Mutualism : Ants and their insect partners

Auteurs
Éditeurs
Parution
07/04/2008
Pages
248
Catégorie
Langue

Présentation

A mutualism is an interaction between individuals of two different species of organism in which both benefit from the association. With a focus on mutualisms between ants and aphids, coccids, membracids and lycaenids, this volume provides a detailed account of the many different facets of mutualisms. Mutualistic interactions not only affect the two partners, but can also have consequences for higher levels of organization. By linking theory to case studies, the authors present an integrated account of processes and patterns of mutualistic interactions at different levels of organisation, from individuals to communities to ecosystems. Interactions between ants and their insect partners and their outcomes are explained from a resource-based, cost-benefit perspective. Covering a fascinating and growing subject in modern ecology, this book will be of interest to community and evolutionary ecologists and entomologists, at both research and graduate student level.

+ / -

Sommaire

  • viiPreface
  • 11 The scope of the problem
  • 92 Historical perspective
  • 143 Theories on mutualism
    • 143.1 Theories on co-operation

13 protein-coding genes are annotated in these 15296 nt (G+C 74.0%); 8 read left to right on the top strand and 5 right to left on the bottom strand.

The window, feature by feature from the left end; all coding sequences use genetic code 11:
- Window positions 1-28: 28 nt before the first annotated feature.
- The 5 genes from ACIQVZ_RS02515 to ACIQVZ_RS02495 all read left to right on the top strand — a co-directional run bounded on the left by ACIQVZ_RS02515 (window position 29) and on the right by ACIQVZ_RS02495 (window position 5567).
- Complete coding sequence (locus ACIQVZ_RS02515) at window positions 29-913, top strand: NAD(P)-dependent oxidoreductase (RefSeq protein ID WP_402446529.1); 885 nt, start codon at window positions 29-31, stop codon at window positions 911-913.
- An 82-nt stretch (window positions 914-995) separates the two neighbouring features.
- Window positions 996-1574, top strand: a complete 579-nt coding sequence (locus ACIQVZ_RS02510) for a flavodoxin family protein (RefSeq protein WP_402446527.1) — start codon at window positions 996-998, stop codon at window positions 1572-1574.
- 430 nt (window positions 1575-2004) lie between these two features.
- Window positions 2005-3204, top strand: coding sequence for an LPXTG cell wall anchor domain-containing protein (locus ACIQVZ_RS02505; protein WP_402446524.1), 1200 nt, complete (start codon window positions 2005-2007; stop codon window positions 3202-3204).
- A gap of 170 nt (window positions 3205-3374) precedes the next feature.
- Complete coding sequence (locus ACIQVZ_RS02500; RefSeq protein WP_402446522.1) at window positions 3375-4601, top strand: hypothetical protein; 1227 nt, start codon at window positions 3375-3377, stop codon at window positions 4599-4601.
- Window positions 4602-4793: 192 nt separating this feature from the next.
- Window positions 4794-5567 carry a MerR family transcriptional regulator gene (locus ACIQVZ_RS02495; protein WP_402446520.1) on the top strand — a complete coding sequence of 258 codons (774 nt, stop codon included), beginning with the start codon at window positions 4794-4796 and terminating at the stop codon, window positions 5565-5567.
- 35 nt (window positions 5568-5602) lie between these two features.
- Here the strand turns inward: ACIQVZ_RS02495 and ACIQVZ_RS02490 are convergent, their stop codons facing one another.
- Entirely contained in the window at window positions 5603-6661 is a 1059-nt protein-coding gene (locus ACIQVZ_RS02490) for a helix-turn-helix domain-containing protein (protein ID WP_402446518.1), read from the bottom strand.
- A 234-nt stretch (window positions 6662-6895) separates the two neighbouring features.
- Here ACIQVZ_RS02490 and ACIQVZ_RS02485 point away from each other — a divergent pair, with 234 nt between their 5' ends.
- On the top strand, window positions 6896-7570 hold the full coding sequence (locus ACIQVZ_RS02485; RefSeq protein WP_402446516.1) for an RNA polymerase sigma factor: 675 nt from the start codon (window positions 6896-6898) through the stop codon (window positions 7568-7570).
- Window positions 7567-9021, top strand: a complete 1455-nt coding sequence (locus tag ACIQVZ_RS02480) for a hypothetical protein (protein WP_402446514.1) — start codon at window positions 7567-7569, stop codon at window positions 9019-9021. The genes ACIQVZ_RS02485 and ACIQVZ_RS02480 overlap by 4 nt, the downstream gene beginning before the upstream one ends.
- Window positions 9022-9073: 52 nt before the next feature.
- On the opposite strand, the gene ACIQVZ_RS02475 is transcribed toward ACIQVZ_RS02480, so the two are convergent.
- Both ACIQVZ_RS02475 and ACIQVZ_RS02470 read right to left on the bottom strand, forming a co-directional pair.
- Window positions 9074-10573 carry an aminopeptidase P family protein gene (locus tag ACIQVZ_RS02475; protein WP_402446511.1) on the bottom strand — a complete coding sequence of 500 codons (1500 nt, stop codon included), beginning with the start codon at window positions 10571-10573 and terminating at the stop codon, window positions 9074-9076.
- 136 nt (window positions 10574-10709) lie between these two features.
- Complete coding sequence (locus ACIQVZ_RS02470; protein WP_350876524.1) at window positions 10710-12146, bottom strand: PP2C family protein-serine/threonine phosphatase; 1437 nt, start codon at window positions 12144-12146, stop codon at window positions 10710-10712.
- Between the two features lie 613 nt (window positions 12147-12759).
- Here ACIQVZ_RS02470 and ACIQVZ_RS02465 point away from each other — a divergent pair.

• 213.2 The predictions
    • 223.3 Models
      • 243.3.1 Lotka–Volterra type models; functional response models
      • 353.3.2 Life-history models
      • 433.3.3 Metapopulation models
  • 574 Mutualisms between ants and their partners
    • 574.1 Phylogeny and feeding ecology
    • 654.2 Associations of ants with nectar/honeydew producing partners
      • 654.2.1 Ants
      • 674.2.2 Aphids
      • 694.2.3 Coccids
      • 734.2.4 Membracids
      • 794.2.5 Lycaenids
    • 834.3 Emerging patterns in the distribution of outcomes
      • 844.3.1 Phylogeny
      • 854.3.2 Genetics
      • 854.3.3 Ecology
  • 895 A special case: aphids and ants
    • 895.1 Features associated with ant attendance
    • 915.2 Cost–benefit perspective
    • 985.3 The effects of ants on life-history characteristics and fitness
    • 1005.4 Specialization and coevolution
  • 1076 Multitrophic-level interactions
    • 1076.1 Mutualism within a resource-tracking framework
      • 1076.1.1 Bottom-up and top-down forces
      • 1126.1.2 Plant chemical defence
      • 1146.1.3 Host plant heterogeneity
    • 1186.2 Population effects
      • 1186.2.1 Seasonal dynamics and density dependence
    • 1236.3 Dispersal
    • 1336.4 Community effects
    • 1436.5 Metamutualism
      • 1536.5.1 Experimental evidence for metamutualism
      • 1616.5.2 Examples of multiple mutualistic interactions
      • 1676.5.3 Extrafloral nectaries
      • 1716.5.4 General conclusions
  • 1757 Prospects and conclusions
    • 1767.1 Life-history level
    • 1777.2 Population level
    • 1797.3 Community level
    • 1817.4 Ecosystem level
    • 1827.5 Conclusions
  • 184References
  • 212Species index
  • 215Subject index

Bibliothèque